05.06.2024 Author: Bakhtiar Urusov

Iran’s future after Raisi’s death

The future of Iran after the death of Raisi

The clerical regime in Iran continues to consolidate power in its hands. In the face of intense external pressure and the complex situation in the Middle East, the country is preparing for early presidential elections, preparing the landscape for a future president and supreme leader.  

On Sunday 19 May, Iranian President Ebrahim Raisi died in tragic circumstances. The first day of Middle East Week began with news that shocked the region.

According to the Islamic Republic’s constitution, a new president must be elected within 50 days. Candidate registration begins on 30 May and voting begins on 28 June.

Although the Iranian president is not a head of state in the conventional sense, and the functions of head of state are performed by the supreme leader, the post is an elected one and, like the recent parliamentary vote in the IRI, it reflects the mood of the street as well as the position of the Iranian establishment.

Difficult domestic political situation and degradation of the socio-economic situation 

The current circumstances pose a difficult dilemma for the country’s current leadership. In addition to Western economic sanctions, Tehran is under enormous external political pressure. In recent years, the Iranian leadership has faced unprecedented condemnation of the political processes taking place within the republic.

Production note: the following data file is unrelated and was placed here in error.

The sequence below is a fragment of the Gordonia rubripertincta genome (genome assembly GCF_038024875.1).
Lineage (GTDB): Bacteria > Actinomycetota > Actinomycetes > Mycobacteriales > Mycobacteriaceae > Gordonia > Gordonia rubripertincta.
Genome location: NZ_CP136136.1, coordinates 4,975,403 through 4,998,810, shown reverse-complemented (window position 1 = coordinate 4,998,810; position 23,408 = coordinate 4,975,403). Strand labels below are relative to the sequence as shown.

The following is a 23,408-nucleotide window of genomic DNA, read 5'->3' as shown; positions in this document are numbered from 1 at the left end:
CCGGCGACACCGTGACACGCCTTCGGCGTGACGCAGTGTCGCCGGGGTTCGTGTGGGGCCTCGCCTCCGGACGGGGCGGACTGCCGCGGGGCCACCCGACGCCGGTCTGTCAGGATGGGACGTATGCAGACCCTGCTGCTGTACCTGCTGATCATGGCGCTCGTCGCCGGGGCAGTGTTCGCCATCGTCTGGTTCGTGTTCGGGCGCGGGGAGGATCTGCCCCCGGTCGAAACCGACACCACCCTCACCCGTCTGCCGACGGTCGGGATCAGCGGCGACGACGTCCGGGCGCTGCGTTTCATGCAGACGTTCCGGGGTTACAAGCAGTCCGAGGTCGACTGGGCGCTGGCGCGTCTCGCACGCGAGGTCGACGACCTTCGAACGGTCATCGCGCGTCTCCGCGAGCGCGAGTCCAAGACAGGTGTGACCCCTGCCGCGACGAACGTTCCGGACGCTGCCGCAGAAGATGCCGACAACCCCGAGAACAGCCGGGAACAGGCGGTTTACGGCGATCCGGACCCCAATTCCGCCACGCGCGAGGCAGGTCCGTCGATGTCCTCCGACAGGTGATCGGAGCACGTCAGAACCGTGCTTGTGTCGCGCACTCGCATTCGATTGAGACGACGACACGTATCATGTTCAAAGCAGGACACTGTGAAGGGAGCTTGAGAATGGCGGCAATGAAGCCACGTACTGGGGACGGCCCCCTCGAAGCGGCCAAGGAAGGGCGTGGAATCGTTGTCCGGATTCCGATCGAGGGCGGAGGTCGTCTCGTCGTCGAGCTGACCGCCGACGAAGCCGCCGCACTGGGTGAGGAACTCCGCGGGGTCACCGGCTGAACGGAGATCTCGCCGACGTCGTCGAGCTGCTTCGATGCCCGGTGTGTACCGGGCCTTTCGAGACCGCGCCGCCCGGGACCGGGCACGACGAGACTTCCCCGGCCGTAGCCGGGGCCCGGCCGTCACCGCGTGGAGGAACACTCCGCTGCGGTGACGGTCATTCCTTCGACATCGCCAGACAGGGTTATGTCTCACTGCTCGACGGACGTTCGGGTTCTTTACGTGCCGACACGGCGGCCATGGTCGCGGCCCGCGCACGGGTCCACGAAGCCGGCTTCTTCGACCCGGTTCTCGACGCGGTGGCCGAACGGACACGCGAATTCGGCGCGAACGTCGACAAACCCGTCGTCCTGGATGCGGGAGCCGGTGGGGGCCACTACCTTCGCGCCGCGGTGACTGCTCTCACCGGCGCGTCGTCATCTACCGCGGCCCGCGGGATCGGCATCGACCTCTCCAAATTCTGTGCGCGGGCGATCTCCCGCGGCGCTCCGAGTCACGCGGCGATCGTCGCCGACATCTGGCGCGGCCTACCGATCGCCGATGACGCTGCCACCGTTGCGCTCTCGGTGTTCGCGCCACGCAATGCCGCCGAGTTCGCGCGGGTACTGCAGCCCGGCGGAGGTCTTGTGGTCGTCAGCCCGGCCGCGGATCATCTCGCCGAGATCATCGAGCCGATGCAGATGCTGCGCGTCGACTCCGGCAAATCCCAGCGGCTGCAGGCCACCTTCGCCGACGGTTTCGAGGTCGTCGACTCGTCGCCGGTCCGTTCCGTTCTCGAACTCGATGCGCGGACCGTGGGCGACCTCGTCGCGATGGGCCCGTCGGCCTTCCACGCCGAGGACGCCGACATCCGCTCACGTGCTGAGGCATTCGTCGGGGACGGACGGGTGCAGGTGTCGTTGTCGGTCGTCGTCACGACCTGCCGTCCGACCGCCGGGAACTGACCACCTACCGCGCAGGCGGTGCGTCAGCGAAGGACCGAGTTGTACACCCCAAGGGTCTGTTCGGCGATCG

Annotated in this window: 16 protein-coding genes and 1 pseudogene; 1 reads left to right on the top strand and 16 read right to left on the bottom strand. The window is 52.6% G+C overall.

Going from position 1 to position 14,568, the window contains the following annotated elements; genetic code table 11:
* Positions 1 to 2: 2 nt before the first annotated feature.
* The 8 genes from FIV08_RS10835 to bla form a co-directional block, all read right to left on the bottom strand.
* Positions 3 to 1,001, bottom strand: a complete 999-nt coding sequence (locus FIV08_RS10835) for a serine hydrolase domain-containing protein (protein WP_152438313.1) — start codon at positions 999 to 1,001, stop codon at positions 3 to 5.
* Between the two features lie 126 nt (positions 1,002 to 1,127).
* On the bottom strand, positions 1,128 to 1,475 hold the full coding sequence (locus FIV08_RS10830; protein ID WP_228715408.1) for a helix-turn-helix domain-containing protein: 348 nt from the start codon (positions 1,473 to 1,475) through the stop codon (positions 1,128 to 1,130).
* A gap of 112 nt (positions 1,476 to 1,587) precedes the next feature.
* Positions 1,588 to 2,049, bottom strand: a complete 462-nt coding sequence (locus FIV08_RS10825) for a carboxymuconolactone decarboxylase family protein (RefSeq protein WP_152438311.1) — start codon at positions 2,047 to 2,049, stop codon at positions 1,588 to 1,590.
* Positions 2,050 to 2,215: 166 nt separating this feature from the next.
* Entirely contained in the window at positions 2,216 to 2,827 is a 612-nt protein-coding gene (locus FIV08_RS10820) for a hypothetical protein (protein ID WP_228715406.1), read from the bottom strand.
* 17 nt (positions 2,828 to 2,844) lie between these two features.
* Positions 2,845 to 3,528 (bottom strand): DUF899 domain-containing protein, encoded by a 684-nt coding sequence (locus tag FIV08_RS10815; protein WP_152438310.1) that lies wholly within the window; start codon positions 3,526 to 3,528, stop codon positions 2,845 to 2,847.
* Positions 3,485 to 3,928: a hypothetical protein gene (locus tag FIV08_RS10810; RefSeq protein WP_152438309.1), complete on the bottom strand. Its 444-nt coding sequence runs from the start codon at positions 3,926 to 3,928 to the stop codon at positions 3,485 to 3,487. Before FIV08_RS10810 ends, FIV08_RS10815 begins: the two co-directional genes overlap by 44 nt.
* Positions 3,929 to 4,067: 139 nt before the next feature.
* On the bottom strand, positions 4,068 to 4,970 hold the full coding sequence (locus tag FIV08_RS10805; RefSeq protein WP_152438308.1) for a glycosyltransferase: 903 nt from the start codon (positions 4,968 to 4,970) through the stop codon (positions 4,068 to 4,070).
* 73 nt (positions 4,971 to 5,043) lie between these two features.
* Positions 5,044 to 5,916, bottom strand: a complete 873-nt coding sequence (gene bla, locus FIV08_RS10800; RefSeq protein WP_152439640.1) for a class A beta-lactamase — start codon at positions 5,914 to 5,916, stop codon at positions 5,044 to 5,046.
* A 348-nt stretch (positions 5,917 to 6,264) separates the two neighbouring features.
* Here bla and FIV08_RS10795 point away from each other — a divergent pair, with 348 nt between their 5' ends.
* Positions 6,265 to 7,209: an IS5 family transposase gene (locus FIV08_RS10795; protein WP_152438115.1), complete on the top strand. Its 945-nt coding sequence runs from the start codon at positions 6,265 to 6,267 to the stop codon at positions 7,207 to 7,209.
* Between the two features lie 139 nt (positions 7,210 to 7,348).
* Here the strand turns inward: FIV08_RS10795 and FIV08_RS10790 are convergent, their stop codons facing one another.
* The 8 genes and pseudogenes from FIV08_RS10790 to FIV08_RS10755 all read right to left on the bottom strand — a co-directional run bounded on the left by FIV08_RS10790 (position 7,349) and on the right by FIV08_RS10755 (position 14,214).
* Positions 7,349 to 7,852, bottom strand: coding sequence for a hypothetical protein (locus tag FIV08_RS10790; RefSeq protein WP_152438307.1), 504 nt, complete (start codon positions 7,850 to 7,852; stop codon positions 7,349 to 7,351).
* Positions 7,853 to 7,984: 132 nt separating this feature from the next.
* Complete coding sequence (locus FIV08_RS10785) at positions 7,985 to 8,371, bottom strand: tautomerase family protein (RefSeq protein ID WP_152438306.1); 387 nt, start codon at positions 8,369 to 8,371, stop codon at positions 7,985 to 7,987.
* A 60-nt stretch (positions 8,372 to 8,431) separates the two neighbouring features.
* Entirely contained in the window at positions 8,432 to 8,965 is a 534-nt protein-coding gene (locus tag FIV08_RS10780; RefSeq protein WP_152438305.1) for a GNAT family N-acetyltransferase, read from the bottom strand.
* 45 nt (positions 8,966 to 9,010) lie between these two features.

The late Raisi, for example, was repeatedly accused of eliminating rivals and committing ‘fraud’ during the election campaign. At the same time, the most recent presidential elections in 2021, as well as the parliamentary elections in the spring of 2024, were described by Western observers as illegitimate due to extremely low voter turnout.

Currently, the political landscape in Iran is highly charged. Mass protests following the death in prison of Mahsa Amini (who was detained by the local Interior Ministry for not wearing a hijab) and the country’s severely deteriorating economic situation, accompanied by workers’ strikes, have contributed to this.

Western pressure on Iran continues unabated